I posted recently about the Northern Pass project, a proposed 140-mile long high-power transmission line running through some of New Hampshire’s most beautiful and fragile wilderness.  In that post, I made one extremely brief mention of eminent domain, causing some side conversations, both amusing and alarming, among my friends and I.  Amusing because we all had such different definitions of the term, frightening because we also had drastically different interpretations of the application of it.

Just think of the ambiance a 130 foot tower would add...

The “taking” clause of the 5th amendment merely says that the federal government cannot take your private property for public use without just compensation.  It says nothing about what the government would like to accomplish, or what it thinks is a good idea, or maybe what might help some folks in the future, it merely says public use, just compensation.  Maybe I’m a too-literal kind of guy: School, firehouse, police station, and public park equal public use.  If we assume the clause is vague, we need to be very vigilant about how it’s applied, or more honestly, how it’s abused.  We need to be very careful about determining that “increasing tax revenue” is a public good for which someone should be relived of his or her private property rights.

We certainly remember the case of Kelo vs. the city of New London in 2005.  How five justices of the supreme court of the United States could find an economic development plan to be the basis for a “public good” enabling states to take property for the benefit of a private company defies belief.  In case you were wondering, the town lured Pfizer there by promising to demolish a whole neighborhood next to land that Pfizer was developing for their global R&D headquarters.  The town prevailed, Susette Kelo settled and that was that.  By 2009, Pfizer was gone.  All that economic development never happened.

That’s certainly not the first time this type of corporate welfare has occurred.  Even CBS news, as far back as 2004 had been noting that many municipalities were using eminent domain to transfer property from one private party to another.  The law was never intended for this, no matter the “economic development” or “tax” implications.   How can any plan that forcibly transfers property from one private owner to another ever meet the “public use” standard?  Easy.  Find a statutory definition you like, a couple of real useful idiots in black robes and you’re all set.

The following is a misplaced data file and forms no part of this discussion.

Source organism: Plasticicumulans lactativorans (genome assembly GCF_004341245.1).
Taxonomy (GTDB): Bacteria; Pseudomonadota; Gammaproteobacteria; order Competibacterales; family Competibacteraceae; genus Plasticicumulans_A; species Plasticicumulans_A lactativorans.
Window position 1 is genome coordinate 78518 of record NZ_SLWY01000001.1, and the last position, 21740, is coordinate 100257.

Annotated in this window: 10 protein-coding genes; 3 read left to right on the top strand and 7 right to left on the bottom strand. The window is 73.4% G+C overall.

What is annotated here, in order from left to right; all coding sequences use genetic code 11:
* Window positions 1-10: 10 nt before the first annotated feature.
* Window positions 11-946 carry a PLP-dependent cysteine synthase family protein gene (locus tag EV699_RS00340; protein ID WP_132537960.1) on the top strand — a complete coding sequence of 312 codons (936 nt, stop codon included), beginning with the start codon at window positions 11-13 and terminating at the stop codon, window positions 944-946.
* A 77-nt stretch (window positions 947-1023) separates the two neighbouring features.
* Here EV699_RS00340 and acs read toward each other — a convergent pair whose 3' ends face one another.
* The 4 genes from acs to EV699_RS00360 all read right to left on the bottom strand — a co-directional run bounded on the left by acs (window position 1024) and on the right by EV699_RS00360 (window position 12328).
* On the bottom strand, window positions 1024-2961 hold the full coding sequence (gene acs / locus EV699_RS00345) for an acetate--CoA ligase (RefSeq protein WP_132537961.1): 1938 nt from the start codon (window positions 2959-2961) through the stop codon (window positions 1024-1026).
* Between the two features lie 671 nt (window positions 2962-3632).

Blighted area.  That’s a useful term.  It doesn’t mean what you think.  In many areas of this country, that term can be defined however the local government wishes to define it, and an area is usually considered blighted if it could be used to generate higher sources of tax or other revenue. They applied this in Lakewood Ohio to build upscale condominiums that would generate higher property values, hence higher property taxes.  The criteria for the blight?  Homes that did not have three bedrooms, two baths and attached garages.  Sounds to me like they just condemned every starter home in the country.

Back around to the Northern Pass.  I’m against it because I don’t believe that the jobs it will produce will be anything other than short-term construction jobs, no matter how badly we need them.  I don’t believe it benefits the people of New Hampshire in the long run to be a huge extension cord plugged into the wall of Canada to power Connecticut and Massachusetts.  When I looked into the Northern Pass, I had mentioned to my friends that the minute the local towns and their mayors turned to “It will reduce taxes”, or “we can get additional tax revenue”, one could pretty much assume that this project is a go.  As stated on WMUR: “The city of Franklin stands to gain a 44 percent increase in our tax base,” said Franklin Mayor Ken Merrifield. “That’s probably the biggest economic news to ever happen in Franklin.”   This will inevitably lead to a justification for taking land from the current private owners and transferring it to PSNH and Hydro-Quebec.

And with that, ladies and gentlemen, the blighted area is theirs for the taking.